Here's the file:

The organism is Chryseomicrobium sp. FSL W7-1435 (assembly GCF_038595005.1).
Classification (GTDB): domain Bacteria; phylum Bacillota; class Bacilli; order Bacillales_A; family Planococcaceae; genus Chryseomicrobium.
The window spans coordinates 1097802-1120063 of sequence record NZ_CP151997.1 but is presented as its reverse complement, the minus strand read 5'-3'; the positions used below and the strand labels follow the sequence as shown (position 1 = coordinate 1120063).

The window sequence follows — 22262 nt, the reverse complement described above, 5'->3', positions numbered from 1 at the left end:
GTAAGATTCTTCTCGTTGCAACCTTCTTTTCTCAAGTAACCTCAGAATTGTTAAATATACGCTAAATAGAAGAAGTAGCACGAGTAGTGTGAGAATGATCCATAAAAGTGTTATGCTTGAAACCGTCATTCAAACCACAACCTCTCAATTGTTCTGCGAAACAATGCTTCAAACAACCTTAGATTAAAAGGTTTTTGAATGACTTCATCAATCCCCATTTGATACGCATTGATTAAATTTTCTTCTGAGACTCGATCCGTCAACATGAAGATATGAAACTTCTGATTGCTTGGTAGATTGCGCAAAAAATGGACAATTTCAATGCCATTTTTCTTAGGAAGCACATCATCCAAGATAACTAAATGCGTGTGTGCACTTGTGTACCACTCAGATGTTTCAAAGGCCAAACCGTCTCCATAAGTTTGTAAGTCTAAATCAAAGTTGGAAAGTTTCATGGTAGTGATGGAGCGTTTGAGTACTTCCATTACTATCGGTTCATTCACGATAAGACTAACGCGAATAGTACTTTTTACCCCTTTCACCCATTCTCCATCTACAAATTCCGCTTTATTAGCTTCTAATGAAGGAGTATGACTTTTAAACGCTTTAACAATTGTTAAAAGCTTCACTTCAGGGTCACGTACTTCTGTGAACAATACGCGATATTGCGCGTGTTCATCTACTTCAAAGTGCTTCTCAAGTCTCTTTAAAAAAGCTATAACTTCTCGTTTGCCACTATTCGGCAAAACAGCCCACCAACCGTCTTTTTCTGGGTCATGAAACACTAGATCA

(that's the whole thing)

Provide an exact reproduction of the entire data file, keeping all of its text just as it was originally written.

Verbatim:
The organism is Chryseomicrobium sp. FSL W7-1435 (assembly GCF_038595005.1).
Classification (GTDB): domain Bacteria; phylum Bacillota; class Bacilli; order Bacillales_A; family Planococcaceae; genus Chryseomicrobium.
The window spans coordinates 1097802-1120063 of sequence record NZ_CP151997.1 but is presented as its reverse complement, the minus strand read 5'-3'; the positions used below and the strand labels follow the sequence as shown (position 1 = coordinate 1120063).

The window sequence follows — 22262 nt, the reverse complement described above, 5'->3', positions numbered from 1 at the left end:
GTAAGATTCTTCTCGTTGCAACCTTCTTTTCTCAAGTAACCTCAGAATTGTTAAATATACGCTAAATAGAAGAAGTAGCACGAGTAGTGTGAGAATGATCCATAAAAGTGTTATGCTTGAAACCGTCATTCAAACCACAACCTCTCAATTGTTCTGCGAAACAATGCTTCAAACAACCTTAGATTAAAAGGTTTTTGAATGACTTCATCAATCCCCATTTGATACGCATTGATTAAATTTTCTTCTGAGACTCGATCCGTCAACATGAAGATATGAAACTTCTGATTGCTTGGTAGATTGCGCAAAAAATGGACAATTTCAATGCCATTTTTCTTAGGAAGCACATCATCCAAGATAACTAAATGCGTGTGTGCACTTGTGTACCACTCAGATGTTTCAAAGGCCAAACCGTCTCCATAAGTTTGTAAGTCTAAATCAAAGTTGGAAAGTTTCATGGTAGTGATGGAGCGTTTGAGTACTTCCATTACTATCGGTTCATTCACGATAAGACTAACGCGAATAGTACTTTTTACCCCTTTCACCCATTCTCCATCTACAAATTCCGCTTTATTAGCTTCTAATGAAGGAGTATGACTTTTAAACGCTTTAACAATTGTTAAAAGCTTCACTTCAGGGTCACGTACTTCTGTGAACAATACGCGATATTGCGCGTGTTCATCTACTTCAAAGTGCTTCTCAAGTCTCTTTAAAAAAGCTATAACTTCTCGTTTGCCACTATTCGGCAAAACAGCCCACCAACCGTCTTTTTCTGGGTCATGAAACACTAGATCA